New Delhi: The Congress-led United Progressive Alliance (UPA), has decided to seek a trust vote on 22 July during a specially convened two-day session of Parliament, ahead of the scheduled 11 August start of the regular monsoon session.
The decision was taken by the cabinet committee on parliamentary affairs which met hours after the UPA’s constitutents met in the morning.
It will now forward the recommendation to President Pratibha Patil.
Prime Minister Manmohan Singh will be the seventh head of government since 1989 to seek a trust vote in Parliament.
According to a Congress general secretary who didn’t wish to be identified, the initial date planned was 18 July but this had to be pushed back due to logistical reasons. “Five members of Parliament among those who will vote in our favour are in jail... We had to give some time to finish the legal procedures,” he said.
Union minister of shipping and road transport T.R. Baalu said that the UPA was confident of winning the trust vote.
The government will require 272 votes to win the vote of confidence.
After the Left Front withdrew support to the government over differences related to the Indo-US nuclear deal (the government wanted it while the Left didn’t), the UPA’s strength in the house has been reduced to 228. The government claims it has made up the numbers after securing the support of the Samajwadi Party, some independents, the Janata Dal (S) and the Rashtriya Lok Dal.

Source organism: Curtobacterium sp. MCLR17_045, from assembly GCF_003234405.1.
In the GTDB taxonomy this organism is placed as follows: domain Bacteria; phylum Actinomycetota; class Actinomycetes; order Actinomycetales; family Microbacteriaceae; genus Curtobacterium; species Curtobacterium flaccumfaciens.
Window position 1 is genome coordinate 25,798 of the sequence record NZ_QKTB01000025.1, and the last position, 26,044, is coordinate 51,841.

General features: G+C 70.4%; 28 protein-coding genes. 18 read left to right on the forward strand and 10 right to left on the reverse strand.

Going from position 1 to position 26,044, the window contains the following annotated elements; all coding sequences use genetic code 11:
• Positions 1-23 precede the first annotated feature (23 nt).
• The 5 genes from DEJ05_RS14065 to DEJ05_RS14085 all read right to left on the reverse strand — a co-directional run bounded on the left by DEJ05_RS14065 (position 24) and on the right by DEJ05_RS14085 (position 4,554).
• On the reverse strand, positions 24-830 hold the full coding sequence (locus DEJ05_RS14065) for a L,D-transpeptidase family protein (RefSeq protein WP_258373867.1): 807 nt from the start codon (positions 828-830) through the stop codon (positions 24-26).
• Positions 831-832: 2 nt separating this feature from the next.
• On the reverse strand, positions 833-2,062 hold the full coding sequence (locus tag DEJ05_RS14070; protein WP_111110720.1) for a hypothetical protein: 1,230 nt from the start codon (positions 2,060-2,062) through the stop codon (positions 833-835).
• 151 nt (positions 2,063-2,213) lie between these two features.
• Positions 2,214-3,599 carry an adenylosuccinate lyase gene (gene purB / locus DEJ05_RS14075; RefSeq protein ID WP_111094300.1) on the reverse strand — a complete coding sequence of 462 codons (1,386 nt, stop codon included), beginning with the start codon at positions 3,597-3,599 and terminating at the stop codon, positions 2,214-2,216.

UPA chairperson Sonia Gandhi said the government wished to seek a trust vote as early as possible. “The UPA stands by the Prime Minister’s pledge of taking the Parliament into confidence before operationalizing the (nuclear) deal,” she added.
Proving its strength in Parliament will enable the government talk to the International Atomic Energy Agency, or IAEA, which needs to approve India-specific nuclear safeguards that are required for the deal to go ahead, as a majority government.
On Friday, the UPA sought to play down its parting of ways with the Left Front.
“Without their support, the UPA could not have been formed and a good deal of what we have achieved would not have been possible,” said Gandhi.
“Left is not our enemy. They have some compulsions or there might have been some confusion. But we will be together,” said Lalu Prasad, chief of the Rashtriya Janata Dal, a UPA constituent.
The Left Front, meanwhile, continued to take an aggresive stance. In an interview in the latest issue of the Communist Party of India (Marxist) mouthpiece, People’s Democracy, the party general secretary Prakash Karat said the Left would vote against the government for “their betrayal of national interests”. The party, on Friday, also lashed out at the government for keeping the text of the safeguards agreement hidden till submission to the IAEA.
The UPA’s attempts to pacify the Left parties have fuelled speculations that it wants them to abstain from voting in Parliament.
“Unless they decide not to go ahead with the nuclear deal, they will not have our support,” said D. Raja, national secretary of the Communist party of India.
“They have not asked us to abstain from voting. How can they do that? We have said we will vote against the government,” he added.
PTI contributed to this story.